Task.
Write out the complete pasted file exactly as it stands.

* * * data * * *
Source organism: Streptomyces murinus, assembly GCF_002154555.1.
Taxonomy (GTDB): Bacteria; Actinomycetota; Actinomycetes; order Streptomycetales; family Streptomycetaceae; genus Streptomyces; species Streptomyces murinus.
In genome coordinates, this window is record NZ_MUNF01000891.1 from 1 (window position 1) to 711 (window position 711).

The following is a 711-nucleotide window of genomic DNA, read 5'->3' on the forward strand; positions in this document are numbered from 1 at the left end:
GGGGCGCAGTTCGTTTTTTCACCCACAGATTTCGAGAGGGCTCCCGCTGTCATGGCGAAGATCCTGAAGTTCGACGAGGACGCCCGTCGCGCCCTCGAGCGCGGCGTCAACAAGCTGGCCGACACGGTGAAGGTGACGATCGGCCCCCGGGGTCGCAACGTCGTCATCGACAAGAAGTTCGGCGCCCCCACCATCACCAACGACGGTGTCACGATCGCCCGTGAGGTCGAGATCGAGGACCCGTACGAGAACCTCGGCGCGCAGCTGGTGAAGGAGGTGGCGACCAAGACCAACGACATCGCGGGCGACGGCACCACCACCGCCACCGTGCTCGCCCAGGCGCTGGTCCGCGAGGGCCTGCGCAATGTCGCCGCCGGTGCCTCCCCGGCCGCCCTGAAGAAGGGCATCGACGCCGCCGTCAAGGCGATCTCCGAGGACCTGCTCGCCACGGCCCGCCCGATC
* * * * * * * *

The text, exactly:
Source organism: Streptomyces murinus, assembly GCF_002154555.1.
Taxonomy (GTDB): Bacteria; Actinomycetota; Actinomycetes; order Streptomycetales; family Streptomycetaceae; genus Streptomyces; species Streptomyces murinus.
In genome coordinates, this window is record NZ_MUNF01000891.1 from 1 (window position 1) to 711 (window position 711).

The following is a 711-nucleotide window of genomic DNA, read 5'->3' on the forward strand; positions in this document are numbered from 1 at the left end:
GGGGCGCAGTTCGTTTTTTCACCCACAGATTTCGAGAGGGCTCCCGCTGTCATGGCGAAGATCCTGAAGTTCGACGAGGACGCCCGTCGCGCCCTCGAGCGCGGCGTCAACAAGCTGGCCGACACGGTGAAGGTGACGATCGGCCCCCGGGGTCGCAACGTCGTCATCGACAAGAAGTTCGGCGCCCCCACCATCACCAACGACGGTGTCACGATCGCCCGTGAGGTCGAGATCGAGGACCCGTACGAGAACCTCGGCGCGCAGCTGGTGAAGGAGGTGGCGACCAAGACCAACGACATCGCGGGCGACGGCACCACCACCGCCACCGTGCTCGCCCAGGCGCTGGTCCGCGAGGGCCTGCGCAATGTCGCCGCCGGTGCCTCCCCGGCCGCCCTGAAGAAGGGCATCGACGCCGCCGTCAAGGCGATCTCCGAGGACCTGCTCGCCACGGCCCGCCCGATC